In PILGRIMAGE by Lowell CookLeave a Comment

it’s july. and i can see my breath.

i look out from the window where across a puddle of mud are several single story buildings in a row: short and white, probably only two rooms each. no gov’t electricity, but solar panels.

certainly no running water. just empty houses. there are, however, some tibetan patterns detailed around the modern chinese windows placing them neatly in their historical context. a black dog hobbles by. this is what i see waking up late on the fourth under three layers of blankets. i can’t believe it’s july.

i can’t believe it’s july as i walk outside & briskly make my way to the community shitter, clutching a stone smooth & cold in case the dogs asleep in the light rain this morning decide to wake up. one for men. one for not-men. i enter. steam rises & i exit. relieved that the dogs are still damp & dozing, i suddenly see why chinese might have it’s appeal – at least to someone from a bleak village skirting the vast grasslands of nowhere, qinghai. the odd forms of weathered tarps outside the doorstep somehow don’t necessarily inspire. but they may make foreign characters seem attractive. huddling around an iron stove wafting of yak and, when that runs out, coal might make idling at a desk in a desolate police office appear bright. and, of course, waking up cold on the fourth of july might make chengdu, xi’an, or even shanghai sound appealing. this is how it seems to be, how it appears. it might be so, but i’m not sure.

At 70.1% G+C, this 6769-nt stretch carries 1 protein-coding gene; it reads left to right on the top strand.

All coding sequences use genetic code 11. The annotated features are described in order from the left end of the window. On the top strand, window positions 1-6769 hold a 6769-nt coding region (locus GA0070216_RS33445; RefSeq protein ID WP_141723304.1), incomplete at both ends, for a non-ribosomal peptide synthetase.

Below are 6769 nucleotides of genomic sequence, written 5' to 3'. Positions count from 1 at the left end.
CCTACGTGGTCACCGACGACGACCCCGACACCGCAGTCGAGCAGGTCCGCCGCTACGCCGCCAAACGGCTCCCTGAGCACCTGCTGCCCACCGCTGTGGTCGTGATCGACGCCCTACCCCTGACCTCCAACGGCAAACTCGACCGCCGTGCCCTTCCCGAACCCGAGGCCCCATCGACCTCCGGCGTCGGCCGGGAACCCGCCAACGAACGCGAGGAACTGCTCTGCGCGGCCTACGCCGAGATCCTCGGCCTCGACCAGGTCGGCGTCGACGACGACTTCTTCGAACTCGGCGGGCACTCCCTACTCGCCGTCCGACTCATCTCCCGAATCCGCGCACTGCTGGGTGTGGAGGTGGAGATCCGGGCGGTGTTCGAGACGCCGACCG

despite our bottled water being too cold to brush teeth, i find a warmth today: that these people strengthened by the colds of the Snow Lands & the hardships of history might one day re-ignite their torches of language & culture to guide their path through the 21st century, that they might one day warm themselves by a fire kindled of autonomy, there is warmth. to be honest, i’m fearful of absolutes – words like “freedom,” “liberty,” “democracy,” etc. and what interpretations might twist out of them. yet i take them. and throw them into the fire. let it burn all the brighter!

today, on this fourth of a july where you can see your breath, i find a warmth inside these people who believe in their language and culture, in their history, and most of all, in themselves.

sogruma village, qinghai
lowell cook

About the Author
Lowell Cook

Lowell Cook


Lowell Cook is a big fan of Padmasambhava. He writes, translate, and occasionally disappears to Amdo.

Photo by Shades 3370
The fourth of July is celebrated in the USA as their day of independence and freedom.

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